State Report: New Mexico
Not a lot, but Blake Swihart is enough
|THIS YEAR'S CROP
||One for the books
||Solid, not spectacular
||Not up to par
||Nothing to see here
|Rating compares this year's group to what a state typically produces, not to other states
Just five players have ever been first-round picks out of New Mexico, and it hasn't happened since high school third baseman Shane Andrews went 11th overall to the Expos in 1990. The state has another legitimate first-round talent in catcher Blake Swihart this year, though signability could push him out of a crowded first round.
New Mexico went 20-39 this year but still made a regional after winning the Mountain West Conference tournament. The team is young and doesn't have any draft prospects for this year, however, and there isn't much depth in the state after Swihart. But as was the case with Utah, the presence of a potential first-rounder in a state where that's rare makes it an exceptional year.
|NATIONAL TOP 200 PROSPECTS
1. Blake Swihart, c, Cleveland HS, Rio Rancho (National Rank: 17)
2. Devon Conley, of, New Mexico JC
3. Iseha Conklin, rhp, Silver HS, Silver City
4. Ryan Padilla, lhp/of, La Cueva HS
Blake Swihart, c
Cleveland HS, Rio Rancho
Swihart spent most of last summer with Team USA, and he led the team by batting .448/.492/.845 with six doubles and five home runs. The natural righthander picked up switch-hitting during his sophomore year of high school and started catching seriously just last summer. This spring he has split time between third base and behind the plate. Swihart is a good athlete who is an above-average hitter with average power potential. He hadn't put up gaudy numbers against inferior competition this spring, but he is clearly focused on the future: Swihart works on both of his swings by switching back and forth between hitting lefthanded and righthanded, regardless of the pitcher he's facing. Swihart's athleticism shows up behind the plate. He receives well and shows good footwork. He has a strong arm and has shortened his arm stroke this spring. He obviously would have more value at catcher, but his athleticism and potent bat may tempt a team to move him to another position. Swihart is 6 feet and 175 pounds and baby-faced, so some scouts think he'll get taller and stronger as he matures. He is committed to Texas, and would be eligible for the draft again as a sophomore if he goes to college.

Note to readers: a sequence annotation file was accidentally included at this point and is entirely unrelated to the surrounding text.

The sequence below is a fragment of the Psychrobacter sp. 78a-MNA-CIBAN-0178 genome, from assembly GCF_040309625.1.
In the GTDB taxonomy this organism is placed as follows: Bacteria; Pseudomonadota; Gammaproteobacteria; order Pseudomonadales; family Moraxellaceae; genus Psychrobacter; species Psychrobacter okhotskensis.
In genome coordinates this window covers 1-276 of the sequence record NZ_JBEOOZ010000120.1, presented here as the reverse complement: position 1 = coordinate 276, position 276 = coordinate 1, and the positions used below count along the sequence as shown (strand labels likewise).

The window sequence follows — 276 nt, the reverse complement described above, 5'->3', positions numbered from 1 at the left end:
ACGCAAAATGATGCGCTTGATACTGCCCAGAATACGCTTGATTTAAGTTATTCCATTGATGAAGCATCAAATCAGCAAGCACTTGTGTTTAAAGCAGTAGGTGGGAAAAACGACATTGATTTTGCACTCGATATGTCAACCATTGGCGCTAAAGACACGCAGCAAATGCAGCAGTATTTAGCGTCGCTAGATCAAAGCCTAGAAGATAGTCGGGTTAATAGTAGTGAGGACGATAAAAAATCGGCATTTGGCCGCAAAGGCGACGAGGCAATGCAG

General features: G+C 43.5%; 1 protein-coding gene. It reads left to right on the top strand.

The only other player in the state with a chance to be picked in the first 20 rounds is New Mexico JC outfielder Devon Conley
. He is a sophomore who transferred in after getting 14 at-bats as a freshman at New Mexico. Conley has a 6-foot-1, 160-pound frame, and he's a center fielder with true 80 speed on the 20-80 scouting scale. He covers a lot of ground in center field and has an average arm. He has a short, contact-oriented swing from the right side of the plate and will have gap power, at best. The team that drafts him may try to get him to switch-hit to take better advantage of his speed.